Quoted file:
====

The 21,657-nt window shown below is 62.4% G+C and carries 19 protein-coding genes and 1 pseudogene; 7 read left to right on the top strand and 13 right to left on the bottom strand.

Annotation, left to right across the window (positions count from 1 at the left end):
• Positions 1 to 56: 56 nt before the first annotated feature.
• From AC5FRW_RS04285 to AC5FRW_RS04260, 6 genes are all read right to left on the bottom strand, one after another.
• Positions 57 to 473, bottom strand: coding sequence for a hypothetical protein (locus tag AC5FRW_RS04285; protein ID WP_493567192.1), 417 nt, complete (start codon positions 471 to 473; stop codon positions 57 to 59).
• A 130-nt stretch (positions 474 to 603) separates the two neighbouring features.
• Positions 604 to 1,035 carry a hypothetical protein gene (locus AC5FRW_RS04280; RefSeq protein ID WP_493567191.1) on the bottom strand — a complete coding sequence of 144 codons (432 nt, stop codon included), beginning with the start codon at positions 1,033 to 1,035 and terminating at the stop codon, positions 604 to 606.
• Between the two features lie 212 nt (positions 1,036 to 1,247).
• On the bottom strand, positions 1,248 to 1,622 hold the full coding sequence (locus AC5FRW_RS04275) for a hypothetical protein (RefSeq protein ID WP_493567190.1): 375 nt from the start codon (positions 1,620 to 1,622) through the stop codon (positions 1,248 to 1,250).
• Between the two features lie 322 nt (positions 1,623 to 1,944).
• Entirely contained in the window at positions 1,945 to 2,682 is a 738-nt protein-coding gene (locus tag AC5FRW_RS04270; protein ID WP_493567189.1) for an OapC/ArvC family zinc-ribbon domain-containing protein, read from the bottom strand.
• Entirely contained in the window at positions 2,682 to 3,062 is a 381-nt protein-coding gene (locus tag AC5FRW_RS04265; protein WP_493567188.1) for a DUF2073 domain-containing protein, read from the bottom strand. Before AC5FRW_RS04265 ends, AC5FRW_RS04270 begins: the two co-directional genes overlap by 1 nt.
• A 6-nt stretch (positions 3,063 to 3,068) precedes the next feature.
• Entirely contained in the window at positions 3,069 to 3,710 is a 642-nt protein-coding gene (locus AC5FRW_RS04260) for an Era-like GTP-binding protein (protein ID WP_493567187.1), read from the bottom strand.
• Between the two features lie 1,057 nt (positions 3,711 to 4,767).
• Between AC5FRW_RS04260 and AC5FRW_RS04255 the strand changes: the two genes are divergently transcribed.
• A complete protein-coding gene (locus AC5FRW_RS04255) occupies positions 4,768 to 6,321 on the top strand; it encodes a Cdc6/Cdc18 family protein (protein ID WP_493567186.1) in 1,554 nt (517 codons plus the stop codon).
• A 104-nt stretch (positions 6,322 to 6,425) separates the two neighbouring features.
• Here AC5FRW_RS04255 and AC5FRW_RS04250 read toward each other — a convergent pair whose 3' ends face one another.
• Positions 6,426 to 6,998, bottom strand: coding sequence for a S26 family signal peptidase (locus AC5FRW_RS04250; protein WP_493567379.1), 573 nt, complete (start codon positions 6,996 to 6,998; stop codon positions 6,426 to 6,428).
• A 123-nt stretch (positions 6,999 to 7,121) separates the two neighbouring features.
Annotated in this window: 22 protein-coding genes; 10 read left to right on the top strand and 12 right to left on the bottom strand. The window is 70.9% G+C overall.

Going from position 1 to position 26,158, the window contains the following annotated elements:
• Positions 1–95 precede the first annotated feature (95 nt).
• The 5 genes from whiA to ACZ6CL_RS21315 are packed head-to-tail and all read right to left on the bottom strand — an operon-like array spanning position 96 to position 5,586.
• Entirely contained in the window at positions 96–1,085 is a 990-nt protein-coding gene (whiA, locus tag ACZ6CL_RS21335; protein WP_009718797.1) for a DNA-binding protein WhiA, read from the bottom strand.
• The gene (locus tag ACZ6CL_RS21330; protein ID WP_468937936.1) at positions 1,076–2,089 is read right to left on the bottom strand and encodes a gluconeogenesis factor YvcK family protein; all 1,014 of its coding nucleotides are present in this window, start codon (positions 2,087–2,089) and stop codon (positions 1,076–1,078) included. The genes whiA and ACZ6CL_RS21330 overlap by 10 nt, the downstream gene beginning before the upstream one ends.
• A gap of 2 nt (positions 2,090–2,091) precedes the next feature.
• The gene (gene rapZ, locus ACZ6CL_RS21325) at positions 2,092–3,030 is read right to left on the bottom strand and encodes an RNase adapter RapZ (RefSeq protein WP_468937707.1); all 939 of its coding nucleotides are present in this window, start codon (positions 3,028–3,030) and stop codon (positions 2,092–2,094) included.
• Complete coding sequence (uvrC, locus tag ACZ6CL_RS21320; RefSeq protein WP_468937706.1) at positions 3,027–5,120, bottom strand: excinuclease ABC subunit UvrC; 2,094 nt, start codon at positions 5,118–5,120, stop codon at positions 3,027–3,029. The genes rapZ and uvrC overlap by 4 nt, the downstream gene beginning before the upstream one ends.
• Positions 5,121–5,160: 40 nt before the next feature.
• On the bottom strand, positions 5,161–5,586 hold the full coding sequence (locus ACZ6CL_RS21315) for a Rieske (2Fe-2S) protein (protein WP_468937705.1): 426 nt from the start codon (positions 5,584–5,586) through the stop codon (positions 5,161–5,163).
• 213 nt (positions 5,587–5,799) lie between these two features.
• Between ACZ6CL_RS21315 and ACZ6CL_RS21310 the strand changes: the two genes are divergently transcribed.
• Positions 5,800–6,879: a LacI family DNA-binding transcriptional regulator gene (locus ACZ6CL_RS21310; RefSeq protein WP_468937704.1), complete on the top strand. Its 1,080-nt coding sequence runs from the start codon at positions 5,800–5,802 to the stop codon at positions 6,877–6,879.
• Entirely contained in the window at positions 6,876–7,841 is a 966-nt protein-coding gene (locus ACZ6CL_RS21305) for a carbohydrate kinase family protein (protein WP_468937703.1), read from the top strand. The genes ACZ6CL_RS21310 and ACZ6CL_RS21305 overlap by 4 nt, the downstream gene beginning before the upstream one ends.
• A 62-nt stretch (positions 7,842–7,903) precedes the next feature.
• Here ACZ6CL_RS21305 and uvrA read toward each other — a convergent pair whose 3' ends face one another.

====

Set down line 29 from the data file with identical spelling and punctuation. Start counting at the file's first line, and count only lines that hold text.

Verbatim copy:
• The gene (gene rapZ, locus ACZ6CL_RS21325) at positions 2,092–3,030 is read right to left on the bottom strand and encodes an RNase adapter RapZ (RefSeq protein WP_468937707.1); all 939 of its coding nucleotides are present in this window, start codon (positions 3,028–3,030) and stop codon (positions 2,092–2,094) included.